Rome wasn't built in a day, but Ricky's Team built a Holy Roman Empire-formidable team in less than two hours. They are projected to go 11-3-0 (1,573 points) and finish in first. They aimed for having a roster with balance throughout, taking QB Russell Wilson (31st overall), RBs Eddie Lacy (2nd) and Matt Forte (15th), and WRs Jordy Nelson (18th) and Kelvin Benjamin (34th). They put together one of the most prolific RB pairs in the league, as they added Lacy and Forte.
Ricky's Team should use Week 7 to consider life's great mysteries, like why there's only one word for thesaurus. That's still time better spent than checking fantasy football that week. They have four players and the most projected fantasy points on bye that week. Looking at the entire season, they have one of the easiest schedules. Along with having the second-easiest overall schedule, Ricky's Team has the league's easiest first four games and second-most difficult last four games of the season.
Good Luck With That One!
Ricky's Team will have some intriguing decisions to make each week at WR, with a narrow projected points difference between their third- (Allen Robinson), fourth- (DeSean Jackson), and fifth-ranked (Marques Colston) wideouts.
Close to the Vest
Ricky's Team was focused on a squad with minimal volatility, grabbing seven "low-risk" players out of 15 picks.
I Keep Getting Older
And they stay the same age. Ricky's Team isn't afraid to rob the cradle, drafting the youngest team in the league with an average of just 5.8 years of NFL experience.
Defense Wins Championships?
Ricky's Team chose to go with two DEFs instead of loading up at other spots.
A Dominating Duo
Ricky's Team has a pair of fantasy MVPs in their lineup. Last season, two of their players (Matt Forte and Jordy Nelson) finished among the top-20 players that were on the most first-place fantasy teams.
Taking a Chance
With their ninth-round pick, Ricky's Team threw caution to the wind. They took Connor Barth at pick number 66 despite an ADP of 77.1 across all Yahoo! leagues.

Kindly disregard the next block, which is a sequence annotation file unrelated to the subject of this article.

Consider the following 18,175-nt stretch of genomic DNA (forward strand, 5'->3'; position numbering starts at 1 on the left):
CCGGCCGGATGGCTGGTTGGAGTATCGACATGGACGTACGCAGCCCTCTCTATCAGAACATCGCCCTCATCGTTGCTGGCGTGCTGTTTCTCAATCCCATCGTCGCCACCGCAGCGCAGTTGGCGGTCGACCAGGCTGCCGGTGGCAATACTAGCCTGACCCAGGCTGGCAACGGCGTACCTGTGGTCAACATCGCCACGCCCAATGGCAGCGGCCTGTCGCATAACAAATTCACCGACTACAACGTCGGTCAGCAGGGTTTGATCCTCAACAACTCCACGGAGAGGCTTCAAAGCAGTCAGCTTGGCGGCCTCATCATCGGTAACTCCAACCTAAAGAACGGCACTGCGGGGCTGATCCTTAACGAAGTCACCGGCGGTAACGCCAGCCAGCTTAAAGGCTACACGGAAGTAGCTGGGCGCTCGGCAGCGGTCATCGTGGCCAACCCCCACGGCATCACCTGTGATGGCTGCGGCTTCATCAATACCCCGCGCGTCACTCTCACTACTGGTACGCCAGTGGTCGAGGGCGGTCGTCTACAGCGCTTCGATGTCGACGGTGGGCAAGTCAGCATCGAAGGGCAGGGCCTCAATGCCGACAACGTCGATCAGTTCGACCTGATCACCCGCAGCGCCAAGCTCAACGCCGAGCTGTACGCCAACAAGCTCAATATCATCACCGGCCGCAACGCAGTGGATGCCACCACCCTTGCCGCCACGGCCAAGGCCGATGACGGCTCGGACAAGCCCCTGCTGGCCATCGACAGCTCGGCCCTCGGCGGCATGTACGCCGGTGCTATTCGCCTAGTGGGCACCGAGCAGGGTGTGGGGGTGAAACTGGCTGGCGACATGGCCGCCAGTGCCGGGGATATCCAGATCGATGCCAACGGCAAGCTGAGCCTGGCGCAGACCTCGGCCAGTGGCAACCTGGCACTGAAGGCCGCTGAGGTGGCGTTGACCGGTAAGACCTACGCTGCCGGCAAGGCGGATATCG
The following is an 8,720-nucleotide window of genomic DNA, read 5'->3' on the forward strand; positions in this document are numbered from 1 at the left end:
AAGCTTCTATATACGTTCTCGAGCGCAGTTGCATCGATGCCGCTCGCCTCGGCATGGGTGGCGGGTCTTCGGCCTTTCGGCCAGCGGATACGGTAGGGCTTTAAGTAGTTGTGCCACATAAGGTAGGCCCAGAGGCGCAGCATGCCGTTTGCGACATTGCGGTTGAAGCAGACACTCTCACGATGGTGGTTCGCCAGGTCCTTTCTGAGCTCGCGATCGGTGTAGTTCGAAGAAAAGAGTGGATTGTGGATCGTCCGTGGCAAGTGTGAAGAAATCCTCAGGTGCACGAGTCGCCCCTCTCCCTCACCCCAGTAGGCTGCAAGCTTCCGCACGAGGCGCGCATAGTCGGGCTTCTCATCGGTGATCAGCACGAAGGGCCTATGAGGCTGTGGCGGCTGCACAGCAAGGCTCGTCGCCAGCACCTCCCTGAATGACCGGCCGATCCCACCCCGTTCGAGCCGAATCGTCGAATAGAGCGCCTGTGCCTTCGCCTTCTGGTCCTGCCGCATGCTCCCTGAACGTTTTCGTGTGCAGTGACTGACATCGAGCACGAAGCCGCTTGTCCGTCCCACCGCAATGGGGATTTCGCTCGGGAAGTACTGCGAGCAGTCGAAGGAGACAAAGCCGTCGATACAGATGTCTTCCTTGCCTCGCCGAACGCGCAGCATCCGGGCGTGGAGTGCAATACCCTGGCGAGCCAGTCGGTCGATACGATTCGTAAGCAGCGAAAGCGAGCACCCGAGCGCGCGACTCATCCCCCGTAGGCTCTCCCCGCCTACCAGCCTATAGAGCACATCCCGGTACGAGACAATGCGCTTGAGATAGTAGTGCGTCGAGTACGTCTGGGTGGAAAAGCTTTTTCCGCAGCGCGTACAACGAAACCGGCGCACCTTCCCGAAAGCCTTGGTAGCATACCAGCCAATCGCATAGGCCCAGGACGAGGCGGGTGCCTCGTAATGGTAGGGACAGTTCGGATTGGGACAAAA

Lacy is Hungry
- Eddie Lacy, RB
- Round 1, Pick 2
And he'll get plenty of chances to feast this season, projected to rank third in the NFL with 322 touches.
- Matt Forte, RB
- Round 2, Pick 15
Ricky's Team stuck to the tried-and-true fantasy strategy of going RB-RB to start the draft, taking Eddie Lacy and Matt Forte before targeting other positions.
- Jordy Nelson, WR
- Round 3, Pick 18
Ricky's Team chose the WR most likely to turn deep balls into TD gold. Jordy Nelson is projected to lead all NFL WRs in plays over 40 yards with 5.6 and TDs over 40 yards with 2.2.
Knowing When to Tuck it in and Run
- Russell Wilson, QB
- Round 4, Pick 31
He won't get too flashy in the passing game, but the ability to create with his legs makes Wilson a legitimate threat to NFL defenses -- and to future fantasy opponents of Ricky's Team.
Keen on Kelvin
- K. Benjamin, WR
- Round 5, Pick 34
Benjamin was one of three rookie WRs to reach the 1,000-yard mark last year, joining Beckham (1,305) and Evans (1,051). He led all rookies with 145 total targets in 2014.
Ricky's Team could potentially upgrade TE and WR, but TE is the position they'll want to focus on first.
- Austin Seferian-Jenkins
- Rank 124, ADP 134
- Tyler Eifert
- Rank 130, ADP 131
- Kyle Rudolph
- Rank 133, ADP 133
- Jordan Reed
- Rank 146, ADP 137
Bye Week Points LostPoints
Each bar represents the total projected season points for each player that's on bye that week. This chart shows any potential bye week issues.
Pick Number Minus ADPPick Number
Bars above zero indicate a pick was selected later than a player's ADP. Bars below zero show players that were taken earlier than their ADP.
Avg Points by Position vs LeagueTeam League
The average projected points for all the players at each position versus the average projected points for all players at that position in the league.
Schedule by Opponent PointsWeek
Week-by-week schedule with each opponent's projected season points. This chart shows any difficult or easy stretches in the schedule.
How We Grade
Draft grades are based strictly on teams' draft performances. This is calculated by counting the number of fantasy points teams are projected to score over the course of the season using their optimal line-ups. The grades do not take schedule into account. Because of bye weeks and other variables it is possible to earn a high grade yet be projected to finish in the middle of the pack. The opposite is also true. Bottom line: Fantasy Football is like the real game. You can draft the greatest talent in the world but you still need to manage your team every week to get the most out of that talent. As a wise man once said, "On any given Sunday..."